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Parenting, 1 and 2

1439911231007-300x169I hadn’t given Parent 1 and Parent 2 a thought before I saw the headline on Tennessee’s “reversal” of its “ban on ‘mother’ and ‘father.’” Huh, I thought. How had I missed news of a state’s banning mothers?

In terms of language, there’s a small, esoterically interesting story here that I’ll claim as part of what’s become sort of my bailiwick, writing about gender-neutral language. But the larger story has to do with the venues in which something becomes, or fails to become, news.

Here’s the deal. For many years, not only because of gay partnerships but also because of divorce, adoption, single parenthood, and so on, certain registration forms in the United States and abroad have asked for the names of a child’s caregivers not as Mother and Father but as Parent 1 and Parent 2. These designations are less cumbersome than specifying mother/father/stepmother/stepfather; they leave room for there to be two mothers or two fathers; and they eliminate any quibbling about whether Father or Mother should be listed first. I was still filling out Fafsa forms for one of my offspring in 2013, when the change was introduced by that federal department, and I can’t say I noticed. Apparently I filled out a passport application for my kids with similar wording. For all I know, the pediatrician was asking about Parents 1 and 2, or the public schools where my children were enrolled. Slipped right by me.

Now that Tennessee has “reversed” its “ban,” I can imagine there being a weird little bit of gender-studies interest here. For instance, was Father listed first on these forms before Parent was introduced? And do heterosexual couples tend to list the father first now, giving evidence that they think in patriarchal terms, or do they list the mother first because she is supposedly the primary caregiver? Someone (not I, particularly) might be curious to know the answers to these questions. Someone else (I) might note with a bit of irony that the form in question is a “permanent parenting form” to be used in arranging child custody after a divorce.

But these questions and observations are not what interest the reporters and readers of this big news about Tennessee. Todd Starnes, announcing the “reversal” on Fox News, remains troubled by the government’s “redefin[ing] traditional family roles”: “I reckon it’s only a matter of time,” he (somewhat predictably) writes, “before Tennessee completely conforms to the demands of the gender-neutral crowd and begins referring to children as ‘Thing One’ and ‘Thing Two.’” And his commenters sound a note of doom: “Thank God I will not be in this life for much longer. The destruction that has come to America is down right disgusting.” Responses range from rage to rags-and-ashes depression. “I gave birth — I am the Mother. Don’t try and call me anything else,” writes one commenter to the original news of Parents 1 and 2 in The Blaze, whose “hot topics” are Hillary Clinton, Planned Parenthood, Iran Deal, Islamic State, and EPA. Earlier, commenting on the news about the Education Department’s gender-neutral language, CNS News (“The Right News. Right Now”) commenters asked, “Now will the Liberal Democrats do away with ‘Mother’s Day’ and ‘Father’s Day’?” “I suspect with the way the Left has been removing all standards in our society that the word sex will be replaced by the word ‘species’; will that be their next civil right de jour?”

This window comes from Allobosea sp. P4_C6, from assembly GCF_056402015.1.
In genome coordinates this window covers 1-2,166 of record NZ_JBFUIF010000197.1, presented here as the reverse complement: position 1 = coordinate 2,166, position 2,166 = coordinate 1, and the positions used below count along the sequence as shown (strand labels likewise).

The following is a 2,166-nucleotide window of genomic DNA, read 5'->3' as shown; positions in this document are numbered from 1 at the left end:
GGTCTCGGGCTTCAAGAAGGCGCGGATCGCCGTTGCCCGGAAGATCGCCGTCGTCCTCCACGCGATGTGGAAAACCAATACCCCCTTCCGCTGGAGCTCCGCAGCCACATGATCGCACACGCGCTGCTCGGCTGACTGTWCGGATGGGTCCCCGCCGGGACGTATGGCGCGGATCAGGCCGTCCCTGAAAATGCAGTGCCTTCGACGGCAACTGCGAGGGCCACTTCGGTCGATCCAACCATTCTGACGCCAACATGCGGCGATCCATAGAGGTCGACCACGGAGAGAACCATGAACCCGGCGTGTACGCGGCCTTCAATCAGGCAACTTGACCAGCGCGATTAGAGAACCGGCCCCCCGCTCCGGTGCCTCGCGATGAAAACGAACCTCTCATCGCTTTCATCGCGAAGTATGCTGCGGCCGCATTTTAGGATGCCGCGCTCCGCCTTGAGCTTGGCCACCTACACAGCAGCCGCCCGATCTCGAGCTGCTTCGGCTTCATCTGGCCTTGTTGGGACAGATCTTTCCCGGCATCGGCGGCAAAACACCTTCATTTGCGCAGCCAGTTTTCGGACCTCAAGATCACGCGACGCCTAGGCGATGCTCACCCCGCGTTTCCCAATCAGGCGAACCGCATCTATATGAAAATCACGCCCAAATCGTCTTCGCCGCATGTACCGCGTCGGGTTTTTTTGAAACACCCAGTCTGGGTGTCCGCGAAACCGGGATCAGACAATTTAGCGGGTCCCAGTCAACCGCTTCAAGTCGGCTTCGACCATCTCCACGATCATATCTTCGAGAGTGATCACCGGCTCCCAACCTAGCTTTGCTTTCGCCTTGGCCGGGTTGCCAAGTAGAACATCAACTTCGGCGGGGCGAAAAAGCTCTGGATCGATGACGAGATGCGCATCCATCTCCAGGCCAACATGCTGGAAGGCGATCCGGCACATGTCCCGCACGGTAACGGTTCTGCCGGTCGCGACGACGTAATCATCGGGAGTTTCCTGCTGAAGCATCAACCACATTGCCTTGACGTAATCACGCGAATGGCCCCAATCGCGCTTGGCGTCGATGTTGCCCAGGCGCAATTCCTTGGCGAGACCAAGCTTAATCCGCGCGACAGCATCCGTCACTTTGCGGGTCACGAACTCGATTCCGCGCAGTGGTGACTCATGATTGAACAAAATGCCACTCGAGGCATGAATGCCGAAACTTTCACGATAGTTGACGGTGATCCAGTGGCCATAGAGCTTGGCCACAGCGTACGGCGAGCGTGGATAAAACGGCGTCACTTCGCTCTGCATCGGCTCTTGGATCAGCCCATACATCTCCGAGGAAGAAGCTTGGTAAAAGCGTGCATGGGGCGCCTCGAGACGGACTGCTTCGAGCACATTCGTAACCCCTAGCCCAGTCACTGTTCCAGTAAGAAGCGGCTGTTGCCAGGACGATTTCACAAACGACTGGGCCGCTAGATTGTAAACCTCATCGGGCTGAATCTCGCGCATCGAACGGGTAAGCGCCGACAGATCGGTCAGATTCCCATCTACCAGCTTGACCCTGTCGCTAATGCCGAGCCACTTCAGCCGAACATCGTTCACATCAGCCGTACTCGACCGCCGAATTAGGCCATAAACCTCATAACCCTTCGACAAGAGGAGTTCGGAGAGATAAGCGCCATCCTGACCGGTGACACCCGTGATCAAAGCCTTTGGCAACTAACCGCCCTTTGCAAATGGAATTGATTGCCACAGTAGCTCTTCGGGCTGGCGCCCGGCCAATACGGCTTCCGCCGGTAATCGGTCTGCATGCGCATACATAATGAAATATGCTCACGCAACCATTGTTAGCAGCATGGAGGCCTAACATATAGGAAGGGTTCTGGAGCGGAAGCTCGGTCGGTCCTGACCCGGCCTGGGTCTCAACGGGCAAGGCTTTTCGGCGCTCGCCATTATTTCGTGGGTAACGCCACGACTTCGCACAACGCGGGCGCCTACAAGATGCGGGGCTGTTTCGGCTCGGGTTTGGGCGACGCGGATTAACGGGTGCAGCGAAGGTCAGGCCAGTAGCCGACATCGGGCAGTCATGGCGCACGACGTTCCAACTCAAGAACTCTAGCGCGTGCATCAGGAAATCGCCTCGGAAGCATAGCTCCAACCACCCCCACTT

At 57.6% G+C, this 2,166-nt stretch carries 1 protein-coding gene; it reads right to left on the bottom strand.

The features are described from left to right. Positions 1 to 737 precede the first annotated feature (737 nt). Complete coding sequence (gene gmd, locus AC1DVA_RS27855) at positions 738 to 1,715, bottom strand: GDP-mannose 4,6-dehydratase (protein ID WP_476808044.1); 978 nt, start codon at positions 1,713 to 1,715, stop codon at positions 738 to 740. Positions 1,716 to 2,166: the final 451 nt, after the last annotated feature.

I can’t find the story in The New York Times, Slate, MSNBC, or anywhere else with a reputation for being so-called liberal.

This sort of news-picking isn’t exclusive to the right, of course. Google “crèche public space,” and you’ll get reports mostly from the Freedom from Religion Foundation, DailyKos, Slate, and About Atheism. But for those of us who actually find something interesting in the intersecting meanings of parent, mother, and father, or who note with curiosity and delight the ways in which children adapt to and adopt a changing vocabulary when it comes to the roles that adults play in their lives, such lopsidedness is a pity. Sometimes a cigar is just a cigar, and sometimes a parent is a great thing to be.

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